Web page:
Q & A > Question Details
We know kero is blended as a pour point depressant in diesel in tanks, however will more kero in diesel by reduced stripping itself also affect the pour point in product diesel, considering flash point is not lowered too much?
25/04/2020 A: Eric Vetters, ProCorr Consulting Services, ewvetters@yahoo.com
Most strippers are operated to with the minimum amount of steam to remove enough H2S and light ends to meet corrosion and flash point specs. The actual amount of hydrocarbon that flashes in a stripper is relatively small. While theoretically stripping less will directionally lower pour point, from a practical standpoint, you would never be able to have much impact on pour point by reducing stripping steam before you ran into other spec problems .
31/03/2020 A: Sridhar Balakrishnan, Bharat Oman Refineries Limited , laksrid@yahoo.com
Kerosene is blended with diesel as a pour point depressant. It depends on process type and diesel type. Straight run diesel has high pour points , by blending kerosene it will have an effect on the pour point parameter i.e will act as pour point depressant . But the diesel cut obtained from hydrocracking or other process already has low pour points. Blending kerosene will have little effect on pour point, but it will increase diesel production.

30/03/2020 A: keith bowers, B and B Consulting, kebowers47@gmail.com
Diluting diesel with kerosene to lower the diesel pour point MAY be effective in specific situations. There is no 'pat answer' correlating amount of kero added to diesel lowering pour point by any fixed amount. The 'diesel' can fail the specification from two different causes or combinations thereof. Paraffin Wax crystals can form a lattice preventing the diesel from moving when the test tube is tilted horizontal for the specified time. The 'heavy end' of the diesel can become very viscous and likewise prevent diesel flowing when the test tube is tilted. In some 'wax caused' cases, precisely following the test method, checking the sample every 5 degrees by fully tilting the test tube horizontal for the entire specified time, disrupts a wax lattice, shearing the wax into micro-particles which will no longer congeal and inhibit to bulk fluid 'pour.' People, being inherently lazy, will sometimes not check the test sample every 5 degrees as specified and only look when the spec temp is reached. This allows the wax crystals to join in a 'mat' preventing apparent flow during the few seconds of tilting.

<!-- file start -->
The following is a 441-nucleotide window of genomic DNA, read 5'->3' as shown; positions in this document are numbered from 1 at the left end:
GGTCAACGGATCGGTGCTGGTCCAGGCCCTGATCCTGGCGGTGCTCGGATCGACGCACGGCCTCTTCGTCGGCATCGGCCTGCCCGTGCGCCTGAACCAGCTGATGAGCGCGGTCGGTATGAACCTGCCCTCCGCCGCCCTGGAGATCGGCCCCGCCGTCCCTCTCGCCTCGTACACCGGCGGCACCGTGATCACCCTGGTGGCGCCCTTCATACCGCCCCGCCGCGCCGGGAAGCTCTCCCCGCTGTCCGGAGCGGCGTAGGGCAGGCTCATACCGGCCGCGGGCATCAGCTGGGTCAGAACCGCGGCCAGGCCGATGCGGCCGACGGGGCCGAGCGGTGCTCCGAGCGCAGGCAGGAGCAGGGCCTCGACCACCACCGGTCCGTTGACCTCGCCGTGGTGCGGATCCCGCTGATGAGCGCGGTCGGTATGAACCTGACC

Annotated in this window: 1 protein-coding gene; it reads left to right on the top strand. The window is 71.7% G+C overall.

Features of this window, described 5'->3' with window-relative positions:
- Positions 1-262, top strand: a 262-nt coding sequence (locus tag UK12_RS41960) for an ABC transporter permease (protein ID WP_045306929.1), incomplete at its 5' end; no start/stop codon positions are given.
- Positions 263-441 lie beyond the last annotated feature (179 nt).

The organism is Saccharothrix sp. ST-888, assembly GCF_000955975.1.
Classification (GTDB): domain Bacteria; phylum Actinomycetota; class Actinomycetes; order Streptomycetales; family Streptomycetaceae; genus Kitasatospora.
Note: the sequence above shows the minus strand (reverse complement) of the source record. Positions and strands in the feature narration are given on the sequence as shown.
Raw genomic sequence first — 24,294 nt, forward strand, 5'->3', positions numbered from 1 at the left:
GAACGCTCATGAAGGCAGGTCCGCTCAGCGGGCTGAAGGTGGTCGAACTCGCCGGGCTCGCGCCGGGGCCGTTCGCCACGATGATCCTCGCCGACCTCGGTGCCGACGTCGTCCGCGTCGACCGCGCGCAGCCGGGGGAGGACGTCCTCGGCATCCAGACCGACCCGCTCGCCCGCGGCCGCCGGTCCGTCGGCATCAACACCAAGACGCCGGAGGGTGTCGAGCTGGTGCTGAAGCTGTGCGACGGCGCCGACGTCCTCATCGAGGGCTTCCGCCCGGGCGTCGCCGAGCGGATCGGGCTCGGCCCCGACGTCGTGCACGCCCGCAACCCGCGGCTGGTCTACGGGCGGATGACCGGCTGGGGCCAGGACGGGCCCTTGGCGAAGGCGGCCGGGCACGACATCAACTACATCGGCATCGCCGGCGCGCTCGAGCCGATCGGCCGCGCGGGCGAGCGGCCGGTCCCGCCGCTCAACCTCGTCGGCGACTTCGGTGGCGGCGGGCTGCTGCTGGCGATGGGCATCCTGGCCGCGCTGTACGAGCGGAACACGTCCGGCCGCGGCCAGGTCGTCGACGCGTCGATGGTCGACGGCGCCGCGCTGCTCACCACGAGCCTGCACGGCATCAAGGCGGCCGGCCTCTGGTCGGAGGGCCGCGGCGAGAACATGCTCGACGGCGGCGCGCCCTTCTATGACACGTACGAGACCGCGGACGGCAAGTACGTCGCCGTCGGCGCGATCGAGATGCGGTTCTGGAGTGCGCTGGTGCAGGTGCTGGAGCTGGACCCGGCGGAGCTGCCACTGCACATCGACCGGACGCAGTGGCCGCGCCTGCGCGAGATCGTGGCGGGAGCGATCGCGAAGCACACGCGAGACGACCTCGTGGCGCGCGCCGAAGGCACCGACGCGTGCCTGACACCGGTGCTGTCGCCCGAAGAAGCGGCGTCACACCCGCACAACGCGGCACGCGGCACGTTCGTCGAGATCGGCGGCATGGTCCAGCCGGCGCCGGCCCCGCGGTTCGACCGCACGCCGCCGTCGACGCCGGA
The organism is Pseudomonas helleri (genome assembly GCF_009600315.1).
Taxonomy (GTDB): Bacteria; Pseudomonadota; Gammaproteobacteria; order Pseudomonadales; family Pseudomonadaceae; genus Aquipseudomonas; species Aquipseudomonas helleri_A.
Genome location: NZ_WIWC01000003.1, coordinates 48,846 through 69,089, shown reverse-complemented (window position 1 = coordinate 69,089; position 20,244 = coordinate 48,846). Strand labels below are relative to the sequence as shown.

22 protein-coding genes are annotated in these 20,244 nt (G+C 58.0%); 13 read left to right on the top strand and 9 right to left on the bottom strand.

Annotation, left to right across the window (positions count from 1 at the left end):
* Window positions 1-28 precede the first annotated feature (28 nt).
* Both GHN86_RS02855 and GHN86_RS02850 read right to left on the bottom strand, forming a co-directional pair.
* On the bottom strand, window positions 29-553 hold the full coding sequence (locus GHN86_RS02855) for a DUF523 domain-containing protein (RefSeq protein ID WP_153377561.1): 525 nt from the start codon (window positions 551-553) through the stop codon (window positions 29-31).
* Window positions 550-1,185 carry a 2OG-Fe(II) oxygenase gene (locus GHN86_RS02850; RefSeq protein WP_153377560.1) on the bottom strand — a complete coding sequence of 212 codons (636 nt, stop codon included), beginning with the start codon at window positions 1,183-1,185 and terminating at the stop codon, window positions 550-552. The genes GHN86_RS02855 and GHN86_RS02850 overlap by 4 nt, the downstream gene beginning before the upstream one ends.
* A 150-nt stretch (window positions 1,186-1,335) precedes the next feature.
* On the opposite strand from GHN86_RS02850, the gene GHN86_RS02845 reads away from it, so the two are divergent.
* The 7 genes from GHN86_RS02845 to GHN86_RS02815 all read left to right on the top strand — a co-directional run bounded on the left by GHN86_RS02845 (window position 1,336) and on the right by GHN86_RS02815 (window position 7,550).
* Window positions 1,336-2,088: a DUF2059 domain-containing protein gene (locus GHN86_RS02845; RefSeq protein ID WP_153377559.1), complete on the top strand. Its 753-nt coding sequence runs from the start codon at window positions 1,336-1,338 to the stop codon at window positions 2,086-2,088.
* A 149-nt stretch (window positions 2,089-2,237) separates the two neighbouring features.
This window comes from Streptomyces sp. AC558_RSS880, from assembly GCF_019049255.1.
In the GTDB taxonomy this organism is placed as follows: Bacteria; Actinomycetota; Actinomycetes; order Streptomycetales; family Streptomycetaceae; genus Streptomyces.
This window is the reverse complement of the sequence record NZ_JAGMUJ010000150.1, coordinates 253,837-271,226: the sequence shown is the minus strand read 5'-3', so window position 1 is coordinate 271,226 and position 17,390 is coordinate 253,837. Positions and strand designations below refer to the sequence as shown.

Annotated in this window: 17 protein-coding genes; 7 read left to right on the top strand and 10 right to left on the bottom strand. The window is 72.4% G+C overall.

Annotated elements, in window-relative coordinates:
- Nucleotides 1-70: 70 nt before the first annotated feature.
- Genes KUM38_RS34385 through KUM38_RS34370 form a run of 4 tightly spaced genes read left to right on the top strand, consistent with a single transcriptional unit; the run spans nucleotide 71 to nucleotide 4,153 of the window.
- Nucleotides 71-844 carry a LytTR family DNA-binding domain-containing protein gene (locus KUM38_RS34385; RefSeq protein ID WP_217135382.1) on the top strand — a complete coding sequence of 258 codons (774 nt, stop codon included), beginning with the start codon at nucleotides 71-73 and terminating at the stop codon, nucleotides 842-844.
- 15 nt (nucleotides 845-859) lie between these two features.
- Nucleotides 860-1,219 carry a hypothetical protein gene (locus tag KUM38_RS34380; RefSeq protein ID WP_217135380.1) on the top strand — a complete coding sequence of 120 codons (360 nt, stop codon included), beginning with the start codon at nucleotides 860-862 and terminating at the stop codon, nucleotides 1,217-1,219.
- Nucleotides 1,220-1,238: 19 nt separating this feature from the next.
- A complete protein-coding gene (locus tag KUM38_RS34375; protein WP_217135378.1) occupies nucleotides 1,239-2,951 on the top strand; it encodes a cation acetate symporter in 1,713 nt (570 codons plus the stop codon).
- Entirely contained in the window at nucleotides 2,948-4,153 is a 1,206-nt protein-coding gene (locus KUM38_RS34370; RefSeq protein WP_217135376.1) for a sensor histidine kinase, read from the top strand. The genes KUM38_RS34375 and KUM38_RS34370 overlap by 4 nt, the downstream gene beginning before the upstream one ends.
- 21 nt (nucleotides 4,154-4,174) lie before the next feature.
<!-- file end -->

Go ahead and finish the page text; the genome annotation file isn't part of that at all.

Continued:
"Leaving' more kero in the diesel cut by 'reduced stripping' is unlikely to significantly lower the diesel cut pour point, as that characteristic is primarily due to N- paraffin wax content and/or 600-650F portion viscosity. Since the N-paraffin wax 'boiling point' is specific to the particular crude oil, without knowing the diesel cut wax characteristics, dilution with kerosene impact on the diesel 'pour point' can not be 'guessed.'
Test blends are necessary.

"Reduced Stripping' of the diesel cut effects both 'flash point' and H2S content and may result in failing corrosion tests. Even trace amounts of H2S will cause failure of the 'copper strip' corrosion test
30/03/2020 A: Jake Gotham, InSite Technical Services, jake.gotham@insitetechnical.com
Theoretically, there would be a benefit in terms of pour point from reduced stripping, but it is unlikely to be significant. Reducing stripping steam would have a larger impact on the IBP and 5% point than the rest of the boiling curve. Flash point correlates strongly with the IBP & 5% point, whereas pour point is more linked to the heavier half of the boiling curve. Hence I would expect you would be offspec on flash point before you had a measurable advantage in pour point.